We are not alone dear…
That’s what Emilie Mercier might have said to Jean-Baptiste Archambault in St. Joseph Church in Burlington, Vermont, on their wedding day, on September 22, 1853.
Her sisters Mathilda and Rosella were also getting married…
I don’t have a lot of readers on this blog, but it does not bother me that much.
Just the pure selfish pleasure of finding about your ancestors and sometimes mine is enough.
Just the pure selfish pleasure of looking at Frank’s old tintype pictures or Ed’s unidentified photos is enough to make my day.
So when Frank sent me this e-mail with an attachment I just felt another dopamine rush.
Cher cousin Pierre,
Souhaitez-vous s’il vous plaît m’aider?
Attached is an 1853 record of my great-grandfather’s marriage to Emilie Mercier. It is in cursive French and I would like to know what it says. There are three entries; would you translate the entry for Jean-Baptiste into English. I personally went to the church (years ago) and the rectory office clerk was gracious enough to make a copy from the marriage journal.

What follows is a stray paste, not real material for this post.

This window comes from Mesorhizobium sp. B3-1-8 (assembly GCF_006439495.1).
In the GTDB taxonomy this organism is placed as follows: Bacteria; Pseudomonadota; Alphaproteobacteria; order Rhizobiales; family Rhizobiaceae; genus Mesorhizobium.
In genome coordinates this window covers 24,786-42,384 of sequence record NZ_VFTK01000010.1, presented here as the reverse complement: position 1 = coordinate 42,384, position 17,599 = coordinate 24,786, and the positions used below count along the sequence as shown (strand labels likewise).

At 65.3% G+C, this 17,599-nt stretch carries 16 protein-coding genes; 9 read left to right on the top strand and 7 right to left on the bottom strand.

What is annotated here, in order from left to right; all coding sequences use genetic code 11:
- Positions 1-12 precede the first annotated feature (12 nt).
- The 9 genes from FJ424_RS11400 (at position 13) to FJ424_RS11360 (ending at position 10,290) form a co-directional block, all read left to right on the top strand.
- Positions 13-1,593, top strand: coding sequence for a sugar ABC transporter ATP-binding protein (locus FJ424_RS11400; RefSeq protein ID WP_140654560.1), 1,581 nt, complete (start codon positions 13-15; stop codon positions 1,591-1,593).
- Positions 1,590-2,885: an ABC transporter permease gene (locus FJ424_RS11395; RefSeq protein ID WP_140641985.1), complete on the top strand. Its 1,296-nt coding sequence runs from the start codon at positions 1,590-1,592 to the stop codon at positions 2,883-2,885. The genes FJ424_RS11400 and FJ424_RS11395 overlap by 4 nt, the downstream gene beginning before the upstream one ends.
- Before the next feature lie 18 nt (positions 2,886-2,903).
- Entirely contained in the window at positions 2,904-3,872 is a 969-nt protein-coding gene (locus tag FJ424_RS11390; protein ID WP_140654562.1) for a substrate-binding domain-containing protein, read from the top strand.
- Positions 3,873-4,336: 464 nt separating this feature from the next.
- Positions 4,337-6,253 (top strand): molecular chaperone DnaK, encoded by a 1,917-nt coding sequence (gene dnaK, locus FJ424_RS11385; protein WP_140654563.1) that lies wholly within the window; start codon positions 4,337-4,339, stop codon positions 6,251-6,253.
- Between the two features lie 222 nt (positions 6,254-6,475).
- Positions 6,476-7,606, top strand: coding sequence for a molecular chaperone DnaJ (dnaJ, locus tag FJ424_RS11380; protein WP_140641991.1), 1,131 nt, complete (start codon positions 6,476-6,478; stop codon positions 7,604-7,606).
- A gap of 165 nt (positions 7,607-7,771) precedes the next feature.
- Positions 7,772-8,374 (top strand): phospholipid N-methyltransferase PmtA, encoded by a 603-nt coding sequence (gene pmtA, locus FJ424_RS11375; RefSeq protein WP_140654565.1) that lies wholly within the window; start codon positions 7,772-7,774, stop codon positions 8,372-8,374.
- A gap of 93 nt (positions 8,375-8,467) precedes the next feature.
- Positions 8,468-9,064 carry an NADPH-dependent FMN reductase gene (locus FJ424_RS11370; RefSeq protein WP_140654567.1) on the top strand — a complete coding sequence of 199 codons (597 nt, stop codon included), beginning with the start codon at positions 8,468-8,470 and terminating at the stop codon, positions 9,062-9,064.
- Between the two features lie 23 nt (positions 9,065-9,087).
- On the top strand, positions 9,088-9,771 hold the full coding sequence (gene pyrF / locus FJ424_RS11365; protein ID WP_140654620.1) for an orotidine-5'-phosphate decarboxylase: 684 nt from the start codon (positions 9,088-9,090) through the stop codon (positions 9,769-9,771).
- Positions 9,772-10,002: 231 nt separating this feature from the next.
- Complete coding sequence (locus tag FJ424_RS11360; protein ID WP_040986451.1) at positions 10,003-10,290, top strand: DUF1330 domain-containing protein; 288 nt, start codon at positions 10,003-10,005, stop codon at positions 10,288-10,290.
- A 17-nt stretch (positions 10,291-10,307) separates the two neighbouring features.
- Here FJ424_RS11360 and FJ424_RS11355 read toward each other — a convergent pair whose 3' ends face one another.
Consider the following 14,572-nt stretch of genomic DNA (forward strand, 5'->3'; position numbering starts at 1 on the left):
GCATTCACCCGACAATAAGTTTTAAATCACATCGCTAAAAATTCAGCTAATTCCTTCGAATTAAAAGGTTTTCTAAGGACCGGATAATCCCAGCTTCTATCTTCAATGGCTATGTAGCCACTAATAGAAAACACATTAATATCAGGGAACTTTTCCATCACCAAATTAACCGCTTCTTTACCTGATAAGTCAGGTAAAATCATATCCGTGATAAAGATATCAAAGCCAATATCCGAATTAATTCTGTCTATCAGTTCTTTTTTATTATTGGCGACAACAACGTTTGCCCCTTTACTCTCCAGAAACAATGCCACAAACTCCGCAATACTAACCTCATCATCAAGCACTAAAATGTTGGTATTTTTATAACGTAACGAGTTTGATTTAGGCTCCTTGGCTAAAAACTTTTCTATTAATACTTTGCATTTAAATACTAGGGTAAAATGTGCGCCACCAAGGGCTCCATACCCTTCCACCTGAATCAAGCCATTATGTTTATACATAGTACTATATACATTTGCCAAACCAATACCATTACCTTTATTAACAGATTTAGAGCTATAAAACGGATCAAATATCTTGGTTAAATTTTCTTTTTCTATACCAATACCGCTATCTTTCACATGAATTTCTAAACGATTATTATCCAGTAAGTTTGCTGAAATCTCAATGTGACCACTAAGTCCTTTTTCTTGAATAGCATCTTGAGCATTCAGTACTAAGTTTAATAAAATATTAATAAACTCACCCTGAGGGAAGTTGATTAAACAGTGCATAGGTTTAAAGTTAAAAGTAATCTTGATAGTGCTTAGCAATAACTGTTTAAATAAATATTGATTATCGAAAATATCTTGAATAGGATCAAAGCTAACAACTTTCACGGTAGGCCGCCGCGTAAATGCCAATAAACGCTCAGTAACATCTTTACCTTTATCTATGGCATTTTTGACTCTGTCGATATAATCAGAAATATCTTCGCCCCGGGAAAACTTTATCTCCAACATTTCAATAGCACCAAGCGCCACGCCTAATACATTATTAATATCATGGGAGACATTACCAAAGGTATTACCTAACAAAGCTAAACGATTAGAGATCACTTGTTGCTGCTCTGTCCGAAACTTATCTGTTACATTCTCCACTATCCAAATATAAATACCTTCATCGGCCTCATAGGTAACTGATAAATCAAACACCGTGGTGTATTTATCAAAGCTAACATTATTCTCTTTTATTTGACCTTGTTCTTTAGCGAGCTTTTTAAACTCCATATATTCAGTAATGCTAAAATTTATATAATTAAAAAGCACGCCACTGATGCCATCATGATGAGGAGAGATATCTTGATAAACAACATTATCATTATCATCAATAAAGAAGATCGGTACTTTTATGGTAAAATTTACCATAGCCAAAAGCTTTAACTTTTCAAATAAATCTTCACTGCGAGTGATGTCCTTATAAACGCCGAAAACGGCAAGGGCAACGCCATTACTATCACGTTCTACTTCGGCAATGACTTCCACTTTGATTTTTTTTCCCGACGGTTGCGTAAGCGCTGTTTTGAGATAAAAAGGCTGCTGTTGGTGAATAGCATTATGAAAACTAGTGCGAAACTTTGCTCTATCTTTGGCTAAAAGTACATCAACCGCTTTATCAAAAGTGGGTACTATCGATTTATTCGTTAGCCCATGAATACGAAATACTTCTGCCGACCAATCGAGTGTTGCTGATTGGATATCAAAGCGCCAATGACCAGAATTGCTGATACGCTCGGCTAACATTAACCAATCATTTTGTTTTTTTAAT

As a side note, would you speculate as to why two of Emilie Mercier’s sisters (shown on same page) were also married on the SAME day as Emilie. What the heck: Three sisters getting married on the same day?! What a good day for the Mercier father; getting rid of three daughters, all at once.Was that common, perhaps because of a shortage of nearby priests? Was it because of some political reason (i.e., three Canadian men to marry in America for citizenship reasons — Bienvenue aux États-Unis!)? Were these (God forbid/Dieu nous en préserve!) “shotgun” weddings? Or — most likely – because we Americans are such nice people?? (Especially the French ones!)
Avec nos remerciements,
Here is the attachment…
It’s in French.
Next time I will tell you more… and a whole lot more.
By the way, are you addicted to this blog?
You are not alone…